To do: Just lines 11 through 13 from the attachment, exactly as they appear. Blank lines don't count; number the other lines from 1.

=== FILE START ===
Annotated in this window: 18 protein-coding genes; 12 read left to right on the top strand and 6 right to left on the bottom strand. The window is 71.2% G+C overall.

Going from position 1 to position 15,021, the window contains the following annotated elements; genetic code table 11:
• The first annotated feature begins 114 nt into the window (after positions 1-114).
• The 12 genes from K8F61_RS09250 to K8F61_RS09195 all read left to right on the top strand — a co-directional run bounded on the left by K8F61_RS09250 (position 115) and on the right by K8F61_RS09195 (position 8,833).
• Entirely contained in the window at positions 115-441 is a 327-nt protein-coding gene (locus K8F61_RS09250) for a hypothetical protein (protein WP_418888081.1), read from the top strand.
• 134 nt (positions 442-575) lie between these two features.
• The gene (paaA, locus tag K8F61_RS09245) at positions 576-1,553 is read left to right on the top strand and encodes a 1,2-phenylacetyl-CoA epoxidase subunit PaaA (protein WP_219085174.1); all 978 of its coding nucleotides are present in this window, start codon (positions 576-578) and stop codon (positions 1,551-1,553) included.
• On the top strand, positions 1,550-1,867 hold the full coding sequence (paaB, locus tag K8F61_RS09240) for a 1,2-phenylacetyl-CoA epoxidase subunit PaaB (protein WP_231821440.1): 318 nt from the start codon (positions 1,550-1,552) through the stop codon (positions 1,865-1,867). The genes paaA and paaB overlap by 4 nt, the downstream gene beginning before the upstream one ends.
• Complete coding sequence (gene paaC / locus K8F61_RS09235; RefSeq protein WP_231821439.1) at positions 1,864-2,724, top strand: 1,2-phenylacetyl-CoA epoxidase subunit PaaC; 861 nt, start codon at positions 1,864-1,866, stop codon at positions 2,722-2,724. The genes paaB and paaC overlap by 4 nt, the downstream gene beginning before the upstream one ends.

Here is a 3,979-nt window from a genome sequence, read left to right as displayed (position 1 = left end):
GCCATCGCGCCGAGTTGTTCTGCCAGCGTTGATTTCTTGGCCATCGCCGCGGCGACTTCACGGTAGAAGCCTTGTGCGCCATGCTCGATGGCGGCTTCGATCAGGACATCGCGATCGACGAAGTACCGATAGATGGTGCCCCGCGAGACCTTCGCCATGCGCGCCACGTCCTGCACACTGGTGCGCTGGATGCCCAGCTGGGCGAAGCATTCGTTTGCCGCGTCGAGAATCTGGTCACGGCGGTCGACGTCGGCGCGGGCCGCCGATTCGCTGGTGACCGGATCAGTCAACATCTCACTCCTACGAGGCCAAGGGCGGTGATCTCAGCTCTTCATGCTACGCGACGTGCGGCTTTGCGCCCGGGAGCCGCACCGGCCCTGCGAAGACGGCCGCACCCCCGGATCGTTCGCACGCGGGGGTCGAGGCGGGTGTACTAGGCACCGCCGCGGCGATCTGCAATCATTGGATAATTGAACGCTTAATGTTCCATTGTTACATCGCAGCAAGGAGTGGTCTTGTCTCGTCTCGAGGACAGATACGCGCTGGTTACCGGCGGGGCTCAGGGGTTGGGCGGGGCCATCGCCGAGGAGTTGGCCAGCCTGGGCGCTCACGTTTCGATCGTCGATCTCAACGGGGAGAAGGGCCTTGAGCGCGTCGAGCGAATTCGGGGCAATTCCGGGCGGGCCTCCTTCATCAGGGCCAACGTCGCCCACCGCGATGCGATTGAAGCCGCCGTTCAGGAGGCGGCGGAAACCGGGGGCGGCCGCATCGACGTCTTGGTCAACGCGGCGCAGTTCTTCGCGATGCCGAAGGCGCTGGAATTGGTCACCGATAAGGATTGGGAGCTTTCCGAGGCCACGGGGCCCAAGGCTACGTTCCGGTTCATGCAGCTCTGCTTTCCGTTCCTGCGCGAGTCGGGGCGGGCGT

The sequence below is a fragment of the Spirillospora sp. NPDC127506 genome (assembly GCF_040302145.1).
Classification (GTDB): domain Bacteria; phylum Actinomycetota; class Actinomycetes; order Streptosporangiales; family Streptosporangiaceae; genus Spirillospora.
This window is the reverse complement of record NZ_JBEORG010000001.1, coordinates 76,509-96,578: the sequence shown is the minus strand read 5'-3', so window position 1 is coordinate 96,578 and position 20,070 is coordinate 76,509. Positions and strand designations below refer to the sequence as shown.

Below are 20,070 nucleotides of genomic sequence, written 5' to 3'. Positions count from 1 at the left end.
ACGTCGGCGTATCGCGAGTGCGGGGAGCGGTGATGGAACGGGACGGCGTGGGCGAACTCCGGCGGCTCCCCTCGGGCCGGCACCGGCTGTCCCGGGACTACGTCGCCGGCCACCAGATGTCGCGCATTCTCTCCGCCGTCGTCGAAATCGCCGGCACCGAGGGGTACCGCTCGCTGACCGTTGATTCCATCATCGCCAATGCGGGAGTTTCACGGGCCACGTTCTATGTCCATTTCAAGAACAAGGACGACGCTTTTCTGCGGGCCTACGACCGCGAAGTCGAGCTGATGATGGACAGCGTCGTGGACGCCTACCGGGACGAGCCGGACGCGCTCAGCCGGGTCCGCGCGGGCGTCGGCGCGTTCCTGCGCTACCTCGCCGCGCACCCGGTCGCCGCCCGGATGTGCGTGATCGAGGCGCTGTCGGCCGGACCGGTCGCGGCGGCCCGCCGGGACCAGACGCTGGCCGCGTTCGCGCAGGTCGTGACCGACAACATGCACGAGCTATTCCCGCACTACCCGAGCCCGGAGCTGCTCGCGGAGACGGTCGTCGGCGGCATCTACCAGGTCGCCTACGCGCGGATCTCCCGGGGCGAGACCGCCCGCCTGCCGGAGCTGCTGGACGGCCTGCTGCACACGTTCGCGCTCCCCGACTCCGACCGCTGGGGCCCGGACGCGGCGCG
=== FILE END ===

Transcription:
GCCATCGCGCCGAGTTGTTCTGCCAGCGTTGATTTCTTGGCCATCGCCGCGGCGACTTCACGGTAGAAGCCTTGTGCGCCATGCTCGATGGCGGCTTCGATCAGGACATCGCGATCGACGAAGTACCGATAGATGGTGCCCCGCGAGACCTTCGCCATGCGCGCCACGTCCTGCACACTGGTGCGCTGGATGCCCAGCTGGGCGAAGCATTCGTTTGCCGCGTCGAGAATCTGGTCACGGCGGTCGACGTCGGCGCGGGCCGCCGATTCGCTGGTGACCGGATCAGTCAACATCTCACTCCTACGAGGCCAAGGGCGGTGATCTCAGCTCTTCATGCTACGCGACGTGCGGCTTTGCGCCCGGGAGCCGCACCGGCCCTGCGAAGACGGCCGCACCCCCGGATCGTTCGCACGCGGGGGTCGAGGCGGGTGTACTAGGCACCGCCGCGGCGATCTGCAATCATTGGATAATTGAACGCTTAATGTTCCATTGTTACATCGCAGCAAGGAGTGGTCTTGTCTCGTCTCGAGGACAGATACGCGCTGGTTACCGGCGGGGCTCAGGGGTTGGGCGGGGCCATCGCCGAGGAGTTGGCCAGCCTGGGCGCTCACGTTTCGATCGTCGATCTCAACGGGGAGAAGGGCCTTGAGCGCGTCGAGCGAATTCGGGGCAATTCCGGGCGGGCCTCCTTCATCAGGGCCAACGTCGCCCACCGCGATGCGATTGAAGCCGCCGTTCAGGAGGCGGCGGAAACCGGGGGCGGCCGCATCGACGTCTTGGTCAACGCGGCGCAGTTCTTCGCGATGCCGAAGGCGCTGGAATTGGTCACCGATAAGGATTGGGAGCTTTCCGAGGCCACGGGGCCCAAGGCTACGTTCCGGTTCATGCAGCTCTGCTTTCCGTTCCTGCGCGAGTCGGGGCGGGCGT

The sequence below is a fragment of the Spirillospora sp. NPDC127506 genome (assembly GCF_040302145.1).
Classification (GTDB): domain Bacteria; phylum Actinomycetota; class Actinomycetes; order Streptosporangiales; family Streptosporangiaceae; genus Spirillospora.